Personal trainer insurance has become its own mini industry. Dedicated companies now offer bespoke coverage for PTs, alongside most certifying organisations too. But do you really need personal training insurance? And are there any alternatives?
When you dream about becoming a personal trainer, insurance probably doesn’t enter the equation. But whether you’re self-employed or working for a company, it’s an important piece of the puzzle that shouldn’t be overlooked. There are three types of insurance you should consider as a personal trainer…
- Liability insurance
- Health insurance
- Accident insurance
Let’s look at each of these types of personal trainer insurance in a bit more detail…
Personal Trainer Liability Insurance
Liability insurance is mandatory for all personal trainers, as it protects your clients as well as your own interests. There’s really no getting out of this one.
If a client was to get injured and make a claim against you, but you weren’t covered, then you’d have to pay the damages from your own pocket. And that can be expensive. In fact, most gyms won’t employ you without valid personal trainer liability insurance.
In most cases, this type of insurance will pay for the client’s medical bills and loss of earnings. It should also cover any legal fees and damages should they take you to court (eek!). This one is definitely worth investing in, to protect yourself as well as your client. Costs range from $160 per year, skip to the bottom for our top picks…
Health insurance will cover the costs of your own medical care, if you get sick or injured. In the US it’ll help you avoid high medical bills should the worst happen. But in other countries like the UK, it’s not really necessary since you’re entitled to health care from the NHS.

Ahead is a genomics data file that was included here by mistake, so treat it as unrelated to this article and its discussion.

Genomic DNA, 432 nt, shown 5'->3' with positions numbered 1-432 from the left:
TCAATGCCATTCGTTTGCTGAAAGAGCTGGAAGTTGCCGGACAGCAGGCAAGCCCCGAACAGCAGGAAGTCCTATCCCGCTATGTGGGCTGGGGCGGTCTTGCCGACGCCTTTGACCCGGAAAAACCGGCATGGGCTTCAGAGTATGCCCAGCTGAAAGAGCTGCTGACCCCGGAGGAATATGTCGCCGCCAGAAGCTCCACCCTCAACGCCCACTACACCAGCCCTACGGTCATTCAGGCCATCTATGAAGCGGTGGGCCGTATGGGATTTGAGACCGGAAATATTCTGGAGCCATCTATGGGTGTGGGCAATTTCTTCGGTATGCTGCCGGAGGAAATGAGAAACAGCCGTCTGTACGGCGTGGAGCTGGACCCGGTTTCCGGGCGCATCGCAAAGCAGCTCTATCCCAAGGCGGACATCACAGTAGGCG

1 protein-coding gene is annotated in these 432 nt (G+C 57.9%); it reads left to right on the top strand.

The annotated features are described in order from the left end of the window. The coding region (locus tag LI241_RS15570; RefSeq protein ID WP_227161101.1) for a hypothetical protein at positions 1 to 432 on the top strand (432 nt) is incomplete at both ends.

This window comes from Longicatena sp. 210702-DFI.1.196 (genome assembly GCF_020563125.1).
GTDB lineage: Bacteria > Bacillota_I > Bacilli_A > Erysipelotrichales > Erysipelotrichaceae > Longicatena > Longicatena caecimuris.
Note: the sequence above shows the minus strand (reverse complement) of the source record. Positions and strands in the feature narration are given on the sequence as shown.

Unlike liability insurance, you don’t necessarily need to buy special ‘personal trainer’ health insurance. However you do need to read the terms and conditions carefully, especially the list of activities that aren’t included in the plan. Some insurance policies don’t cover you for things like winter sports, so it’s important to understand exactly what you are (or aren’t) paying for.
Accident insurance enables you to recoup any loss of earnings should you become injured and unable to work. Imagine you trip over whilst running, and twist you’re knee. Would you really be able to train clients if you weren’t able to walk yourself? How would you pay the bills whilst you weren’t able to earn money?
Accident insurance protects you in this situation, so is definitely worth thinking about. Especially if your income is the main one in your household. But there is another option…
As we said earlier, personal trainer liability insurance is mandatory. However in most countries, health and accident insurance aren’t required by law, so what’s the alternative?
Self-insuring could be a viable option. Instead of paying an annual premium to an insurance company, put away money every month into a high-interest savings account. This savings becomes your very own ‘insurance’, so if the unexpected happens then you have the funds to cover it. And if nothing happens, then you keep the money and roll it over to the next year.
If you don’t claim, this can work out as a better option than health or accident insurance. And it may cover the costs of treatment, or loss of earnings in a bad situation. But there are still risks, such as something unexpected happening before you’ve built up enough funds to cover it. Or developing a condition that’s REALLY expensive to treat.
Ultimately, life is unpredictable, and insurance is about mitigating against risks. So decide for yourself what’s right in your personal situation.
Personal Trainer Insurance US Top Picks
K&K PT Insurance (these guys also cover dance and martial arts too)
Personal Trainer Insurance UK Top Picks
Personal Trainer Insurance Australia Top Picks
Disclaimer: This info does not constitute financial advice or insurance guidance. Always do your own research to ensure you make the right choice for your specific circumstances.